One Preschooler, One Toddler, Multiple Languages

The preschooler and the toddler.

I realize that for a blog called “My Multilingual Kids” I have only covered one of my children. Now that my daughter is nearing two-years-old and speaking, there’s finally more to report in our home’s continuing language acquisition saga.

The Preschooler

To recap, my older son is now four-and-a-half, and went through a speech delay at the same age of my daughter. We had a whirlwind of a time monitoring his language development. He’s since overcome his challenges and his secondary language acquisition is slow, but steady. With each visit from his Turkish grandparents (who speak no English), the pseudo-immersive environment that develops in our home really speeds up his progress and I’ll see him add new words or phrases almost daily while they are there. When they leave, it slows once again.

We practice one parent one language, aka OPOL, and while it keeps the secondary language present, it doesn’t necessarily make it progress. Throughout the age of three, his responses were almost always in English, despite the fact that my husband was speaking only Turkish. Because my husband could understand his English, he never had to actually practice speaking his second language. After he turned four, he started responding in Turkish to the best of his ability. When he doesn’t have the right word, he simply fills it with English.

For instance, one day while he was in a foul mood he turned to my husband and said “Sen…[thinking]… nice değilsen!” Or “you…you are not nice!” He didn’t have the Turkish word for nice, so he stuck the English in there where it fit within the Turkish sentence. My husband had to hold back a chuckle before responding. 

We will visit Turkey later this year, where we are really able to see his language acquisition skyrocket after every trip. I’m very interested to see how it affects my daughter as well.

The Toddler

Our little girl is almost two and not afflicted by the same speech delay that her brother experienced. While she has been in the care of her grandparents who speak predominantly English with a little Korean throughout her entire life, her brother had a Turkish care provider up until he turned 18 months. She hears Turkish from her father, occasionally from her brother and from her Turkish grandparents when they stay usually for about a month at a time. This level of exposure has been enough for her to have what seems to be full comprehension of the language and she is able to speak some commands and count in Turkish.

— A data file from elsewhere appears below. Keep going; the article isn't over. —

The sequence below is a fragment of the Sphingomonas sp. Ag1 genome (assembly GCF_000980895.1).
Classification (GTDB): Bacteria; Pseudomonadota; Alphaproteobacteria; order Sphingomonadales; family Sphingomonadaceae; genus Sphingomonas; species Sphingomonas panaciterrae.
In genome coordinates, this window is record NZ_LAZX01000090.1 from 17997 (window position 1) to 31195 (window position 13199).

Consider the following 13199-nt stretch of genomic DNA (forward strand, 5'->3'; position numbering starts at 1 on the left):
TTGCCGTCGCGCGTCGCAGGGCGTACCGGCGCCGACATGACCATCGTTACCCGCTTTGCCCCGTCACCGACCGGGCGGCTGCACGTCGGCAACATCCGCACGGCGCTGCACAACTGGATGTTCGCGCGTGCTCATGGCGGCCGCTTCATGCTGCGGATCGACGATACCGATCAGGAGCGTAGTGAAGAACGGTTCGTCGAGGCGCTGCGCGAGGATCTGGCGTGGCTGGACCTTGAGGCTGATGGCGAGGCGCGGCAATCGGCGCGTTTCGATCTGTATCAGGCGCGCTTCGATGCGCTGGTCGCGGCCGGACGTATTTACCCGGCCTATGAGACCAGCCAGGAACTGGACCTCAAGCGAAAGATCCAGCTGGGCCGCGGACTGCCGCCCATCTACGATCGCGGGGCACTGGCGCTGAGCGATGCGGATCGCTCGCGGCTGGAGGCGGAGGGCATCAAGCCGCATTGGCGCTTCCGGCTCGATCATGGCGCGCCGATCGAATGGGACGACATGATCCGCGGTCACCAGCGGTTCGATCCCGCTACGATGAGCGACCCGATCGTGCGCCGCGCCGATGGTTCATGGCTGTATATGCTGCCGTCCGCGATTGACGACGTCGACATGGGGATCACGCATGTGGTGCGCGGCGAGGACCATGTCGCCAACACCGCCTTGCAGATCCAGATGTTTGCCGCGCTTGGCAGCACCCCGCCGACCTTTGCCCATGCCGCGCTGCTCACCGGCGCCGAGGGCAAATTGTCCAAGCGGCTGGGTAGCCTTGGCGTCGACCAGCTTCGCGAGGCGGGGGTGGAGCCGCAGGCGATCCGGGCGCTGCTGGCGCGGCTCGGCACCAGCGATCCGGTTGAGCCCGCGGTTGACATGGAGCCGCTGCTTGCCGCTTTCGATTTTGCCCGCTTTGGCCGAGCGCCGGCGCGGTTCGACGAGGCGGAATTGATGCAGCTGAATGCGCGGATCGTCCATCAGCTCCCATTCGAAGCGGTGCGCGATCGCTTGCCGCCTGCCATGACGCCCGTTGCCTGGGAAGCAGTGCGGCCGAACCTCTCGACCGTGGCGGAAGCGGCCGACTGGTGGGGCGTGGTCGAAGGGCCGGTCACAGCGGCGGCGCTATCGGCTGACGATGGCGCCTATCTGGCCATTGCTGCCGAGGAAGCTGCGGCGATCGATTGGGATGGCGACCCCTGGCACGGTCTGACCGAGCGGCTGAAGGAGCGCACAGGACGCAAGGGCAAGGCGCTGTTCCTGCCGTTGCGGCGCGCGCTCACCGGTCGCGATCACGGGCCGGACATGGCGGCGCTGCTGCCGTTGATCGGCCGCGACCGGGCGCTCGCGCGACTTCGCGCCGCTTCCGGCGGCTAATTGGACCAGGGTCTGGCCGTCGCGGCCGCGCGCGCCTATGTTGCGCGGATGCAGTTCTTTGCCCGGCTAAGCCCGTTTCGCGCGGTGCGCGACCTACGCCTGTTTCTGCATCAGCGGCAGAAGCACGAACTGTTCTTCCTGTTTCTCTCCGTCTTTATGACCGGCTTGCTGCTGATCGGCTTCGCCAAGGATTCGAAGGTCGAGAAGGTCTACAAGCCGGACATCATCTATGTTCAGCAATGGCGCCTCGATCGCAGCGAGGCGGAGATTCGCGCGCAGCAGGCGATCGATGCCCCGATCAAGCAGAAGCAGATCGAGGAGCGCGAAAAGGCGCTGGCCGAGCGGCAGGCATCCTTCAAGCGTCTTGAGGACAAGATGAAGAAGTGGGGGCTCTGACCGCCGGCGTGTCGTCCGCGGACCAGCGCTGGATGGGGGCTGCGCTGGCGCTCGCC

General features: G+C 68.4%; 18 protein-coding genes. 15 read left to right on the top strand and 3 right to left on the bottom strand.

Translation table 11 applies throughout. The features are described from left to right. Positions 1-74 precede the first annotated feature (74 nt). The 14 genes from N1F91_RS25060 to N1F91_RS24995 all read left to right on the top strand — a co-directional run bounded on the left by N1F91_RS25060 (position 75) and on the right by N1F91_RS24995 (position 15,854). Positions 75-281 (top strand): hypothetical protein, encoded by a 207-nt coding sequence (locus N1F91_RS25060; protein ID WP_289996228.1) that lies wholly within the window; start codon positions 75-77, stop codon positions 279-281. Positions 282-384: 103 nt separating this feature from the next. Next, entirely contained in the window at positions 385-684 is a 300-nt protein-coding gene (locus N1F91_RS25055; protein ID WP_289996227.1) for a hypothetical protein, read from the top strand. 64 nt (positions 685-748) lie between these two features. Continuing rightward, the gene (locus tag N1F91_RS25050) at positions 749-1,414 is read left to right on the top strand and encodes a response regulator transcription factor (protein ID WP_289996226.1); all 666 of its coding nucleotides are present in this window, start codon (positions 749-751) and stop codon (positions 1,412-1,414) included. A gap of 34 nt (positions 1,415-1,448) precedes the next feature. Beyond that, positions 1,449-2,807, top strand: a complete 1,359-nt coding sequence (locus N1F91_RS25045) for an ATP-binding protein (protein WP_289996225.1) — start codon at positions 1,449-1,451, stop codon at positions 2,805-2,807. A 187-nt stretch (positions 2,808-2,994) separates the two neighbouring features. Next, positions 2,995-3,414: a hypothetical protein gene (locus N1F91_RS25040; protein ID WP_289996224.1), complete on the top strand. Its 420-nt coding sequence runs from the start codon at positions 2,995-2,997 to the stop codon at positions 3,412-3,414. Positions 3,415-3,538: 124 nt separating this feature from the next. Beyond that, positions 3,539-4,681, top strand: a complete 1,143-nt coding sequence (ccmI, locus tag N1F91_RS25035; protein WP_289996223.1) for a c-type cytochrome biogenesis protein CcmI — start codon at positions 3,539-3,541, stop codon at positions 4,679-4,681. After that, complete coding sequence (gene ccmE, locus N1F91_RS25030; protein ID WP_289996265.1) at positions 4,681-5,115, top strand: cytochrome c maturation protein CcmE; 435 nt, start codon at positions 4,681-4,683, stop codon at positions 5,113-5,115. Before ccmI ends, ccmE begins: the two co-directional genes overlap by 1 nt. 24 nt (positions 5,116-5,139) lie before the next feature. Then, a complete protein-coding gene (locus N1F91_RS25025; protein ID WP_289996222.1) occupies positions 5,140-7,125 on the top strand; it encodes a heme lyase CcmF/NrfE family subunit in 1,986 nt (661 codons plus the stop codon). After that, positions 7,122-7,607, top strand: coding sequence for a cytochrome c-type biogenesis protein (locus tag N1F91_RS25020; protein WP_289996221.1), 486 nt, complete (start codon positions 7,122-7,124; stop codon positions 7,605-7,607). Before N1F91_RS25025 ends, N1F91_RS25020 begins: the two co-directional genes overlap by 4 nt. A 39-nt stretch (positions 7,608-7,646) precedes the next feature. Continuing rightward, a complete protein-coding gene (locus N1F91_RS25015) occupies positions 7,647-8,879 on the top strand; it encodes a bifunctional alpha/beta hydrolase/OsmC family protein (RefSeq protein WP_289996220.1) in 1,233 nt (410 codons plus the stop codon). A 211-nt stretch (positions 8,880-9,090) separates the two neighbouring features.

While the more advanced phrases she’s began to speak (I want some/What happened?) are English, she always counts in Turkish when she’s getting ready to jump, skipping “bir (one)” and going immediately to “iki (two), üç (three)!” and launching off. She says “bitti (finished)” while doing the ASL sign (American Sign Language) when she’s finished eating or wants you to wrap up whatever it is you’re doing — like a diaper change. (This is something we started doing with her very early after it helped our son communicate through his speech delay). She asks for “süt” instead of milk, and never calls her brother by his name, rather “abi (older brother)” in true Turkish fashion.

In Korean, she’ll say “appo 아파 (it hurts),” a phrase her brother also uses, as well as “chuwoyo 추워요  (cold)”. She also, to my mother’s delight, says “halmoni 할모니 (grandma),” counts and sings in Korean as well. But if you spout out rapid-fire Korean to her, she won’t understand in the same way she can understand Turkish.

Like her brother when he first started speaking, whatever word she uses in Korean or Turkish is only used in those languages, and she never uses the English equivalent.

Environmental Impact

Both children have had different levels of exposure to their secondary languages, which may have had some effect on how their language was and is developing. But the temperament of each child is also very different, so it’s hard to say how much their environments impacted the speed of their acquisition.

Some parents in my husband’s situation — the parent of the secondary language — may not respond to their child unless they speak in their secondary language in order to force that practice. We never did that when our son was younger because of his speech delay. When he finally started talking, we were happy and relieved to see him produce any language output, period. Now that this is no longer an issue, he is trying to use Turkish to the best of his ability all on his own. We may occasionally remind him to use Turkish, but it is never met with a hostile response. Our girl is just happy to try new words, we’ll see how she continues to progress and adjust accordingly. 

For parents trying to find the ideal scenario to grow their children’s languages in tandem, the progress may differ according to each child no matter what route is taken. That’s my view based on my experience. But I think it is safe to say that the more exposure you can provide to secondary language and immersive environments, the better!

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